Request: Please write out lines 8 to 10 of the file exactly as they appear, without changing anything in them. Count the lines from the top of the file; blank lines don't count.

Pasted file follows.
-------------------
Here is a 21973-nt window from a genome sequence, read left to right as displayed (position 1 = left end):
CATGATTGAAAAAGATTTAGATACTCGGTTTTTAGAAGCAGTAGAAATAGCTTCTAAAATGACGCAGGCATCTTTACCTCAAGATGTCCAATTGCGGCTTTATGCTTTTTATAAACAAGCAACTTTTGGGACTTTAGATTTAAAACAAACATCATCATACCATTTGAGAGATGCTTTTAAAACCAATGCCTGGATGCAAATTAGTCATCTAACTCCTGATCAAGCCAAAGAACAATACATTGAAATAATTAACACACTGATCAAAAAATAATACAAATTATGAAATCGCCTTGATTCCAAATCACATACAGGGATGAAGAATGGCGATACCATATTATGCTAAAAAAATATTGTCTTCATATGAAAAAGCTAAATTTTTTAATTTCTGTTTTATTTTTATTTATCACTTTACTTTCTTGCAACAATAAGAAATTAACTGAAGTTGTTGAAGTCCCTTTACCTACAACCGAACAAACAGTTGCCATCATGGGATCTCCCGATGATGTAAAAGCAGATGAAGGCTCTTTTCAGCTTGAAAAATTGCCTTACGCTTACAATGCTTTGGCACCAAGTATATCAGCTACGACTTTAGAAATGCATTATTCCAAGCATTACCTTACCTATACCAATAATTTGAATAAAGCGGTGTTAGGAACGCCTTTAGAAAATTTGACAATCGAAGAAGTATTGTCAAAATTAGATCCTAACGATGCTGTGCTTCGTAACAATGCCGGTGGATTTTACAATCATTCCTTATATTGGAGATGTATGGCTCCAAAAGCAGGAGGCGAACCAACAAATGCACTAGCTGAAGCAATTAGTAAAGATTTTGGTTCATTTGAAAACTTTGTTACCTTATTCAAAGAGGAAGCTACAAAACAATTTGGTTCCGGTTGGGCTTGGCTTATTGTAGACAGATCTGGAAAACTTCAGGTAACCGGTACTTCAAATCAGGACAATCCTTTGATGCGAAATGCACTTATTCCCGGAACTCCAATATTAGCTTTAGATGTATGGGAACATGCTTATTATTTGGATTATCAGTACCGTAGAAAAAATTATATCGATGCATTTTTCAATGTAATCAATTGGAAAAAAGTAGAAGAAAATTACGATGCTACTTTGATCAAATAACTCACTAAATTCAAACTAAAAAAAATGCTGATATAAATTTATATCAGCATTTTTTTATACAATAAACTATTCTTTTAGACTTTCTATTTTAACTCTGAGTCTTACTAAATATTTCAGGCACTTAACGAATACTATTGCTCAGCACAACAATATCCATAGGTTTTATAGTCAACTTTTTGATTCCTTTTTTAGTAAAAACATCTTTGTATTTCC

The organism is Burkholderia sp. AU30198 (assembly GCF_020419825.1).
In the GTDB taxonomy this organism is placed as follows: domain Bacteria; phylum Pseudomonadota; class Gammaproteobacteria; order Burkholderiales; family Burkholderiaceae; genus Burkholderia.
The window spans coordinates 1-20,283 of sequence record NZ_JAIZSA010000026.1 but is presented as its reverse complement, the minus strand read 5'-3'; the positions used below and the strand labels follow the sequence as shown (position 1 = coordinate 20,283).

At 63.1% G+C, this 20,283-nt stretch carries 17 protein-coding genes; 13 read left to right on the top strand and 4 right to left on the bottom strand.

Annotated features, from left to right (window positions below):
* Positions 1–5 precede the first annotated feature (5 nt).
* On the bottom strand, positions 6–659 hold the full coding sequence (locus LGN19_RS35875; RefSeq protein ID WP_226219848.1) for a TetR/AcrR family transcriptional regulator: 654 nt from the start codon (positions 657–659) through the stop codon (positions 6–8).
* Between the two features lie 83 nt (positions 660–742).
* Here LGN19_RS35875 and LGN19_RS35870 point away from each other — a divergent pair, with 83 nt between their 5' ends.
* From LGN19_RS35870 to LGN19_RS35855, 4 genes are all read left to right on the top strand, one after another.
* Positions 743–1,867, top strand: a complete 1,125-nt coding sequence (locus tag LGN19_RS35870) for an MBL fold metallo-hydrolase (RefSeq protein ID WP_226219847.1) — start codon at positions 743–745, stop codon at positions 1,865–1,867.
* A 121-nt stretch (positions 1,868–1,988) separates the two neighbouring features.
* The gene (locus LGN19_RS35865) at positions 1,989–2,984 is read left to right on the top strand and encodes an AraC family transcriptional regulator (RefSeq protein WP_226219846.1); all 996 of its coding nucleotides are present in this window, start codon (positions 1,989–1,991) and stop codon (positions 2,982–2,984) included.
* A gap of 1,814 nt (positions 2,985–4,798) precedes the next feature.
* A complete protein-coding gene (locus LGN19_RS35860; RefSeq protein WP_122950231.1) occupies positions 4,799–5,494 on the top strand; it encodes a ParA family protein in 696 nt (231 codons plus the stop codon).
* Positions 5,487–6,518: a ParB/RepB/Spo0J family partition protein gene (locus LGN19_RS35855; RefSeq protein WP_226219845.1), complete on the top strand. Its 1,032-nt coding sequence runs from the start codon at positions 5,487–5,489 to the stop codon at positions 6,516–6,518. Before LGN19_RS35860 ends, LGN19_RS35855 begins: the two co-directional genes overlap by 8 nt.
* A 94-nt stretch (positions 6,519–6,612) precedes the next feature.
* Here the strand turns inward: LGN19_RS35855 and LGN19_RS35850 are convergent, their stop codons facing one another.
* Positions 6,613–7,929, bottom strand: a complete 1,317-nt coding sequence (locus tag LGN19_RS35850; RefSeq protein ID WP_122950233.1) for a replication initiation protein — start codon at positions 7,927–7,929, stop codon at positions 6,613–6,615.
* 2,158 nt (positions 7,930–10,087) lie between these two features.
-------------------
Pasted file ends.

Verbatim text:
* Positions 1–5 precede the first annotated feature (5 nt).
* On the bottom strand, positions 6–659 hold the full coding sequence (locus LGN19_RS35875; RefSeq protein ID WP_226219848.1) for a TetR/AcrR family transcriptional regulator: 654 nt from the start codon (positions 657–659) through the stop codon (positions 6–8).
* Between the two features lie 83 nt (positions 660–742).